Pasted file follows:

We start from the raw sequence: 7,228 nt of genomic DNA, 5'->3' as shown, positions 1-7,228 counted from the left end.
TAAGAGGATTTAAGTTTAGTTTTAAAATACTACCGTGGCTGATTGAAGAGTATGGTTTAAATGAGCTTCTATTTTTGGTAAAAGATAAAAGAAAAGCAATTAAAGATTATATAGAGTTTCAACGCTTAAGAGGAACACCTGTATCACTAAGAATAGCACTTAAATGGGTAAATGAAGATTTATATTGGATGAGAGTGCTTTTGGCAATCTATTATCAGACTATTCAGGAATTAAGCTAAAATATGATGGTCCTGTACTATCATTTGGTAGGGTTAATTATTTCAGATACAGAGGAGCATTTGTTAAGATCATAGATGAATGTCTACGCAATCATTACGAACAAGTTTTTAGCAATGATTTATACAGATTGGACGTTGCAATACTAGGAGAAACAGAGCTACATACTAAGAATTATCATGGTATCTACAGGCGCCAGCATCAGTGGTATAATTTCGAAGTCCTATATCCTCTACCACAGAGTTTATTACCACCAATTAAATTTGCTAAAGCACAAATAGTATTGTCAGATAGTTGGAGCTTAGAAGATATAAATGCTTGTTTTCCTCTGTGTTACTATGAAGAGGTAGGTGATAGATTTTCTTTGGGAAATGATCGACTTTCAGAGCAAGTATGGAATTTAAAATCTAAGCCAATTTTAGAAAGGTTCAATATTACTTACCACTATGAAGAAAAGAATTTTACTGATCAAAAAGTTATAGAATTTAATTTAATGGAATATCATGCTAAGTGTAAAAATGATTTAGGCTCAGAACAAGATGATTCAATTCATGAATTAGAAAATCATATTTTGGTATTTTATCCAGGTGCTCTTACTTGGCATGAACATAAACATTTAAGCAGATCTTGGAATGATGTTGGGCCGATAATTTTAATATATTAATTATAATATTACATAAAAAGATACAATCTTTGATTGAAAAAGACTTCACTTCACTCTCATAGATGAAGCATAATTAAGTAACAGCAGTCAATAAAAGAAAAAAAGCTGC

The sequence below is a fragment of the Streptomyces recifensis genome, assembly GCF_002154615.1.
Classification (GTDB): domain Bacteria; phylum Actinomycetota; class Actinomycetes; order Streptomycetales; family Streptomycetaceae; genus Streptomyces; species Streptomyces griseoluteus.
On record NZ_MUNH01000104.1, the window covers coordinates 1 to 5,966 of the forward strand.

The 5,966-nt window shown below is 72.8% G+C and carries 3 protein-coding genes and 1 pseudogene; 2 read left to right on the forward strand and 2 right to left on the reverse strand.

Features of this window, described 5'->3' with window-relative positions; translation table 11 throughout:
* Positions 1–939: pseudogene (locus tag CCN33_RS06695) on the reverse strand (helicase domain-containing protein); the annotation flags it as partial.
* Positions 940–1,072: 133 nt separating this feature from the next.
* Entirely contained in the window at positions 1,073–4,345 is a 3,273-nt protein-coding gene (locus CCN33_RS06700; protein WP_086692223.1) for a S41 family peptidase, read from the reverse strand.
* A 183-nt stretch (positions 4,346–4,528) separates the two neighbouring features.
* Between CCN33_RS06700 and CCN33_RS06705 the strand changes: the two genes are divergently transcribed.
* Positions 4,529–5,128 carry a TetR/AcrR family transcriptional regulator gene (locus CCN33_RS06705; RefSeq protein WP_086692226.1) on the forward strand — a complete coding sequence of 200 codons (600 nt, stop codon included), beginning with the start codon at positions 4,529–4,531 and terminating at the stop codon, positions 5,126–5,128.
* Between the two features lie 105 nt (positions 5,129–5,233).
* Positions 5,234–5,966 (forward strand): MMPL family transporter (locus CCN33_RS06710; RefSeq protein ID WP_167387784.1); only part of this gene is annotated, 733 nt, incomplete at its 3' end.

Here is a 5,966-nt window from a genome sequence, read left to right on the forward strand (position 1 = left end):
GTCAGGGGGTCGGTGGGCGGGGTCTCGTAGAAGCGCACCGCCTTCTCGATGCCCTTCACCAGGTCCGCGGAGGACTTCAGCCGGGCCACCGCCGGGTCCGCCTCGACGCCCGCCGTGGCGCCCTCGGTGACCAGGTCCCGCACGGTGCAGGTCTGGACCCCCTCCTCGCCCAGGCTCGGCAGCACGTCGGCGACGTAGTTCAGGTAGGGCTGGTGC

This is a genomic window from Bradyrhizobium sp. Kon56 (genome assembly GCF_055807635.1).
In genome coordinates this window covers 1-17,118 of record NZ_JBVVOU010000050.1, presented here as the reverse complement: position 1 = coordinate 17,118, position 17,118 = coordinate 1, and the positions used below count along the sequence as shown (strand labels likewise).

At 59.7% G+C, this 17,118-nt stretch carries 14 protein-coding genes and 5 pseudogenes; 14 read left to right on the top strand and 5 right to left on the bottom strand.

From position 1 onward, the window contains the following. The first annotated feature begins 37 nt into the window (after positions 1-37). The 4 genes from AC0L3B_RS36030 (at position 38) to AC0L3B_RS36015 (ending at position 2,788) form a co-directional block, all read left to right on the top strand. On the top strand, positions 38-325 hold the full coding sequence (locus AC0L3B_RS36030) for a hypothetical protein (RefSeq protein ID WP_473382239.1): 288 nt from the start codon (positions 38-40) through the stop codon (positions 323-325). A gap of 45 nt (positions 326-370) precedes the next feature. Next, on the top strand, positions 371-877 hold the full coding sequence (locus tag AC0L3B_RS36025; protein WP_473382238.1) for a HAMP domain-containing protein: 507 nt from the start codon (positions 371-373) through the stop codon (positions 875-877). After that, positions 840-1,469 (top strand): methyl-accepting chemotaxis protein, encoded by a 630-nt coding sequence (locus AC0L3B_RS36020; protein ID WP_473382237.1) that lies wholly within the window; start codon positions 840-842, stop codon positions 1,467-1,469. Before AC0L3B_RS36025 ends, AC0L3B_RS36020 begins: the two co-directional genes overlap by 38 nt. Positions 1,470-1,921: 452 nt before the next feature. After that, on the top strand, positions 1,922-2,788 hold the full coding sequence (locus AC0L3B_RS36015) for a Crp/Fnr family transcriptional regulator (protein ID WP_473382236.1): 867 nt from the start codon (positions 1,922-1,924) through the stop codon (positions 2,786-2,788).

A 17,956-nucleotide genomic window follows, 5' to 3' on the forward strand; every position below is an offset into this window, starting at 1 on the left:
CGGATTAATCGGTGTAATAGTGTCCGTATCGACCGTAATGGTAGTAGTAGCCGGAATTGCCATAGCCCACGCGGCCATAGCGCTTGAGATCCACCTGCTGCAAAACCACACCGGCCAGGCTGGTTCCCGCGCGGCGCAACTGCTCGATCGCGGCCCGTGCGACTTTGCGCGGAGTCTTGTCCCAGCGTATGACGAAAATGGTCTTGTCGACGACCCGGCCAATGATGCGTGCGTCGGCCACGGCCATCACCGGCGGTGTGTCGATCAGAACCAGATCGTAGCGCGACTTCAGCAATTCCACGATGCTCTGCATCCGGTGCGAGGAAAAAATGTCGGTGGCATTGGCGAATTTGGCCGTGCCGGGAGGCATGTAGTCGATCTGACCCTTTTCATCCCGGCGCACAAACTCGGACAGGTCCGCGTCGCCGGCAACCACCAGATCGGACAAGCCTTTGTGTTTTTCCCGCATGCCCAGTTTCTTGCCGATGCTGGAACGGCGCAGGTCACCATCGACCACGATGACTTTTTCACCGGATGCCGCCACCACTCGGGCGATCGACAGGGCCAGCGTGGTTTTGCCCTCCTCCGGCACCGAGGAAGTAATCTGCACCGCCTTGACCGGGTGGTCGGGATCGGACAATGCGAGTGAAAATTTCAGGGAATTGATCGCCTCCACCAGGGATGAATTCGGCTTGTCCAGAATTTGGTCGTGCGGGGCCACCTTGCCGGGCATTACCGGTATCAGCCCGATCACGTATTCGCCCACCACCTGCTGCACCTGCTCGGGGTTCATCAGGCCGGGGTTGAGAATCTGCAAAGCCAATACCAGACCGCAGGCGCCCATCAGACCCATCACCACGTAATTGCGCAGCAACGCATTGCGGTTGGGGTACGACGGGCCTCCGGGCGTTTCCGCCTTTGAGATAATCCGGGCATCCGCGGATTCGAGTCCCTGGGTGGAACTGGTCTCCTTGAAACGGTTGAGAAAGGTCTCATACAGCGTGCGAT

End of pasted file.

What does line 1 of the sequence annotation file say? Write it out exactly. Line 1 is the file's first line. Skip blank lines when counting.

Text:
We start from the raw sequence: 7,228 nt of genomic DNA, 5'->3' as shown, positions 1-7,228 counted from the left end.